ON THE ROAD AGAIN – DAY 56


EMPEROR QIN’S MAGNIFICENT ARMY OF TERRACOTTA WARRIORS

The Terracotta Army is Xi’an’s most famous archaeological discovery and is one of the main reasons we wanted to come to this city. Like the treasures entombed with the pharaohs of ancient Egypt, this collection of terracotta sculptures was designed to protect Qin Shi Huang, the first Emperor of China, during his afterlife. To date more than 8,000 soldiers, 130 chariots and 750 horses have been unearthed in Lintong, a small farming community about 30km east of Xi’an. Like most people we had seen photos of the Terracotta Army, but nothing prepared us for the sheer scale of Emperor Qin’s necropolis.

 

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The Terracotta Warriors were discovered in 1974 by two farmers who were digging a well. For centuries occasional reports trickled in mentioning pieces of terracotta figures and fragments of pottery being discovered in the region; but it wasn’t until these farmers unearthed a large collection of warriors that Chinese archaeologists went to investigate. What they found has become the stuff of legends: an army of warriors, each with their own weaponry and all of them unique.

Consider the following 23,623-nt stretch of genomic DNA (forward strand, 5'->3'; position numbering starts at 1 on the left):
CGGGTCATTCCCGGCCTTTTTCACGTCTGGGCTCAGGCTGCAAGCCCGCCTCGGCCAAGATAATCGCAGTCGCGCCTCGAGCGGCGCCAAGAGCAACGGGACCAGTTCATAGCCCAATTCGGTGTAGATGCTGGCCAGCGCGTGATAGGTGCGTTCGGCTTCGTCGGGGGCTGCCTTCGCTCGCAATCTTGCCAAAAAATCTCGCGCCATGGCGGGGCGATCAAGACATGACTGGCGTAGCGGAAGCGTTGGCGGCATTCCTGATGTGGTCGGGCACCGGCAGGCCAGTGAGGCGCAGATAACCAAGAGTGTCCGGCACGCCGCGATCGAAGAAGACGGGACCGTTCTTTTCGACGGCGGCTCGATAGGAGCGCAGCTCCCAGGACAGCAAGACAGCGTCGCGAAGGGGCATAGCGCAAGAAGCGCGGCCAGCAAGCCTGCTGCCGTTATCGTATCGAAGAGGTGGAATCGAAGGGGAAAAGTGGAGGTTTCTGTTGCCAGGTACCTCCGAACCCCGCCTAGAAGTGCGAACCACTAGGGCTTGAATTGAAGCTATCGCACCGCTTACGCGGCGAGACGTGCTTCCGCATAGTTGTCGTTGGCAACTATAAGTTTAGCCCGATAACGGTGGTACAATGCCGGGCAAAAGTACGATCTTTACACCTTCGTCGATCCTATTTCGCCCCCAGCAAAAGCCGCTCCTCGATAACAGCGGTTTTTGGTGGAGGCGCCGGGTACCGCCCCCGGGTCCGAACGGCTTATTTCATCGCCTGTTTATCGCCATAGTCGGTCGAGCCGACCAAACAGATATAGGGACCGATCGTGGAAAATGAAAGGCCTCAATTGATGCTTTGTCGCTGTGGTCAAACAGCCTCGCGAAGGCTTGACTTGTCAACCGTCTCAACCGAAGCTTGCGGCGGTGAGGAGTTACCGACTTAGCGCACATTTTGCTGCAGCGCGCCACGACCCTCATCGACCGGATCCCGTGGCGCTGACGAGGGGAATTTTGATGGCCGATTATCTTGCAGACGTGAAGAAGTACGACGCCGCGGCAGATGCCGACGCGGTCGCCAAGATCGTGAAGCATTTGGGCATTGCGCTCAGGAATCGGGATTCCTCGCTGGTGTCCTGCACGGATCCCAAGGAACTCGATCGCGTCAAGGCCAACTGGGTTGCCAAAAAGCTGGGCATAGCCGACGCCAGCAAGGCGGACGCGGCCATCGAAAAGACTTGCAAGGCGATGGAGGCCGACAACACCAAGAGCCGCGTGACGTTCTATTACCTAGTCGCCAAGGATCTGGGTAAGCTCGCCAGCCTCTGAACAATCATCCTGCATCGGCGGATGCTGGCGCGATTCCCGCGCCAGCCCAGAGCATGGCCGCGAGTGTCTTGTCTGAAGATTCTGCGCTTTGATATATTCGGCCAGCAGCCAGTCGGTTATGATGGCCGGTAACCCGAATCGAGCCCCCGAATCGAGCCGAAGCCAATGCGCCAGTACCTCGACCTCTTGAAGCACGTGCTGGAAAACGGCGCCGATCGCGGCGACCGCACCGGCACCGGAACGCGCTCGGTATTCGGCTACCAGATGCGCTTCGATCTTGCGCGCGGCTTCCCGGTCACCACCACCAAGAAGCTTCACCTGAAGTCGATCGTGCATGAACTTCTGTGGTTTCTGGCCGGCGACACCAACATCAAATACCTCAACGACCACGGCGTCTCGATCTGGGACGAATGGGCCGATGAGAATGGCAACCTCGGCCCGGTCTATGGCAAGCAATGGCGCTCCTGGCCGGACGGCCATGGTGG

The Terracotta warriors are buried in pits, with Pit 1 being the largest. The pits are arranged around the central burial tomb* of Emperor Qin, with all the warriors are facing outwards in defensive poses, ready to protect the emperor in the after life.
*Interestingly the emperor’s main tomb is pyramidal, which again made us think of Egypt. What was it about ancient rulers wanting to live forever, buried with all their treasure under pyramids? Emperor Qin’s necropolis complex is not open to the public, but we learnt that it is constructed as a microcosm of his imperial palace. It consists of several offices, halls, and stables, and contains a river of liquid mercury to represent waterways around the palace.

 

 

A number of terracotta non-military figures were found in other pits, including acrobats, strongmen and musicians. In order to protect the sculptures and treasures within, these pits have not been excavated however.

 

 

Up to 5m of reddish, sandy soil has accumulated over the site in the two millennia following its construction around 210BC. Archaeologists working to uncover the warriors have had to remove all this dirt, and then carefully break away the “roof” of the pits to uncover the warriors, chariots and horses underneath.

 

 

Most of the warriors discovered have been broken, with the weight of all the earth above them crushing them into small pieces. Like a giant jigsaw puzzle of 8,000,000 pieces, the army is gradually being put back together by archaeologists.

 

 

We got to see a number of warriors that have been reconstructed, and marvelled at the detail in each one. With unique facial features and expressions, each solider really was a work of art.

 

 

 

 

The terracotta figures were manufactured in workshops by an estimated workforce of 7,000 labourers who worked for 40 years to create the army. Heads, arms, legs, and torsos were created separately as hollow pieces, and then assembled. Eight face moulds were most likely used, with clay added after assembly to provide individual facial features.